While the military claimed these raids were for security reasons, the authors of the report by Israeli rights organizations concluded that they were used foremost as a tool for "creating deterrence and intimidation to increase military control over the population."
Ramallah, September 24 (RHC)-- Nidal Rajabe says his children are traumatized and in a permanent state of fear as his family home in Silwan, occupied East Jerusalem, has been invaded several times by Israeli security forces.
“My children are unable to sleep at night peacefully, always fearful of the next raid by the police,” Rajabe told Al Jazeera. He said family members had been arrested during the raids, including his 17-year-old son Harby, but he also believes they were designed to intimidate him.
Rajabe is one of more than 1,500 Palestinian residents in Silwan facing the threat of home demolition and forced expulsion. Israel has claimed that demolition orders are issued to people who built properties without building permits.
Palestinian residents and human rights groups contend that Israel makes it almost impossible for Palestinians to get the required building permits and that this Israeli policy is a deliberate plan to Judaise the eastern sector of the city.
Rajabe’s butchery was demolished in July for not having a building permit. His home is also under threat of demolition for the same reason.
When Israeli security forces, accompanied by bulldozers, invaded his business to carry out the demolition, Rajabe says he and several of his brothers were assaulted and jailed for a few days for resisting arrest.
Rajabe’s son Harby was shot in the back by Israeli forces during a protest against the demolition. He underwent surgery to remove shrapnel from his internal organs after the bullet exploded internally. He now struggles to walk.
“Harby has been deeply traumatised by his experience but so have my other children: Ahmed, 17, Marwa,13, and twins Muhammad and Bisan, 9, and it has affected their behaviour,” Rajabe told Al Jazeera.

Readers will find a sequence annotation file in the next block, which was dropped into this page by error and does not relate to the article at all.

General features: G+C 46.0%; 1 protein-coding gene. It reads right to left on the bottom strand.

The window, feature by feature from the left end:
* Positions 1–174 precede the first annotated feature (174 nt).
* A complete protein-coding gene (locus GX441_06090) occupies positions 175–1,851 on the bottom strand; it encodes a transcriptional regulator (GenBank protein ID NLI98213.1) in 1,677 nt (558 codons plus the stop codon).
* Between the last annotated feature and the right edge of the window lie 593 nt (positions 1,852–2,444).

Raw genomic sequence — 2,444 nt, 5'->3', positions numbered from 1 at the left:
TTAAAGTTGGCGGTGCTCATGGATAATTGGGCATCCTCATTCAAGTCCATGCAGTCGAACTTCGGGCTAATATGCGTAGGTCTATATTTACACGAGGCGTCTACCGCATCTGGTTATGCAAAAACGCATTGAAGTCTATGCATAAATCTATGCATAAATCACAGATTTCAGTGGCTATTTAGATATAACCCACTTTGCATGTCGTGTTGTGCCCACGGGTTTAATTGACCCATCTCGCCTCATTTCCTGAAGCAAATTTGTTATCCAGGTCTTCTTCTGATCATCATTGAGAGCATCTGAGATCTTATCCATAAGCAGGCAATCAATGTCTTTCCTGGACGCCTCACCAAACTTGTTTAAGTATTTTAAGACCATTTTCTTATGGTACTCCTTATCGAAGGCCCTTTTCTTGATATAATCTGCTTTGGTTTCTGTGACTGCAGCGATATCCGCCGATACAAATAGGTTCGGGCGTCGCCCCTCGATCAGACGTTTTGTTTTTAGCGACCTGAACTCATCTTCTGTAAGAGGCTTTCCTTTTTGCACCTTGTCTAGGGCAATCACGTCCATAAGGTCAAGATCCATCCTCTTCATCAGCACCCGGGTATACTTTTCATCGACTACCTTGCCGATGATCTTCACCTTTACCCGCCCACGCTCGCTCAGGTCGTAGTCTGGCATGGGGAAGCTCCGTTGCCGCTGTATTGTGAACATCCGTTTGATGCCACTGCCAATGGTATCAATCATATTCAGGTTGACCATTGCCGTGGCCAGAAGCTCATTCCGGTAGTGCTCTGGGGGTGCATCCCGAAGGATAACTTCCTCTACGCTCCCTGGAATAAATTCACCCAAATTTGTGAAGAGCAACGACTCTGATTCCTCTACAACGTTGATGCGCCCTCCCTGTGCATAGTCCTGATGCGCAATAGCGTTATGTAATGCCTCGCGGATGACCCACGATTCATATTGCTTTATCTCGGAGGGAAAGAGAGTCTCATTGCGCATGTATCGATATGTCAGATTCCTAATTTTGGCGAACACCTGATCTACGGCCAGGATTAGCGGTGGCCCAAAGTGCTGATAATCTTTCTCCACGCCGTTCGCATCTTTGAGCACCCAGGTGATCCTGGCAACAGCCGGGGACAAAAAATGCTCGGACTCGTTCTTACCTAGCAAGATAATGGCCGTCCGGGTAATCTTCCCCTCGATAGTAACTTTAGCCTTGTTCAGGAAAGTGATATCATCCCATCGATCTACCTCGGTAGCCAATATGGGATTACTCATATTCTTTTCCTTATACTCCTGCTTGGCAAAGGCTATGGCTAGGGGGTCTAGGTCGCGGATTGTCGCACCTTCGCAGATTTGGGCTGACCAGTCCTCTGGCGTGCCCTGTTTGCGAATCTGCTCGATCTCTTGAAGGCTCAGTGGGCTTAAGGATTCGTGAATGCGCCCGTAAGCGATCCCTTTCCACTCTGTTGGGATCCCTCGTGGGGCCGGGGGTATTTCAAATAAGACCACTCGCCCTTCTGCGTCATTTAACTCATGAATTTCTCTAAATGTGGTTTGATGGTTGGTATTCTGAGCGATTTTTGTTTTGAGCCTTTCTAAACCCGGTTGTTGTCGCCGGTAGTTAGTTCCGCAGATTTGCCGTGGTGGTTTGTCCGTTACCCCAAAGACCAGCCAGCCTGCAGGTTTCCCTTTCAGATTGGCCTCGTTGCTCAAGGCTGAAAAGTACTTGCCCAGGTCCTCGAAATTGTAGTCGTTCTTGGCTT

A report titled "A Life Exposed," published late last year by three Israeli human rights organisations -- Physicians for Human Rights Israel, Yesh Din and Breaking the Silence -- documented the grievous mental health repercussions, including on children, of Israeli raids on Palestinian homes in the occupied West Bank.
The report was based on three years of research involving 158 interviews of Palestinians who experienced home invasions, as well as more than 40 soldiers who carried them out.
“The ever-present threat of possible invasion makes this policy a violent, oppressive tool that serves as a central element in Israel’s system of control over the Palestinian population,” the researchers said – adding that “home invasions may seriously impede daily functioning and the emotional and mental development of both adults and children”.
The raids normally lasted 80 minutes, involving anything from a handful of soldiers to approximately 30, and are usually conducted at night. The Israeli rights groups said the Israeli security forces conducted raids on Palestinian homes to search for money, weapons or other items; to make arrests; to scope out the physical features of the house and the identity of its occupants; and to seize for operational security needs, like setting up an observation post.
But while the military claimed these raids were for security reasons, the authors of the report concluded that they were used foremost as a tool for “creating deterrence and intimidation to increase military control over the population.”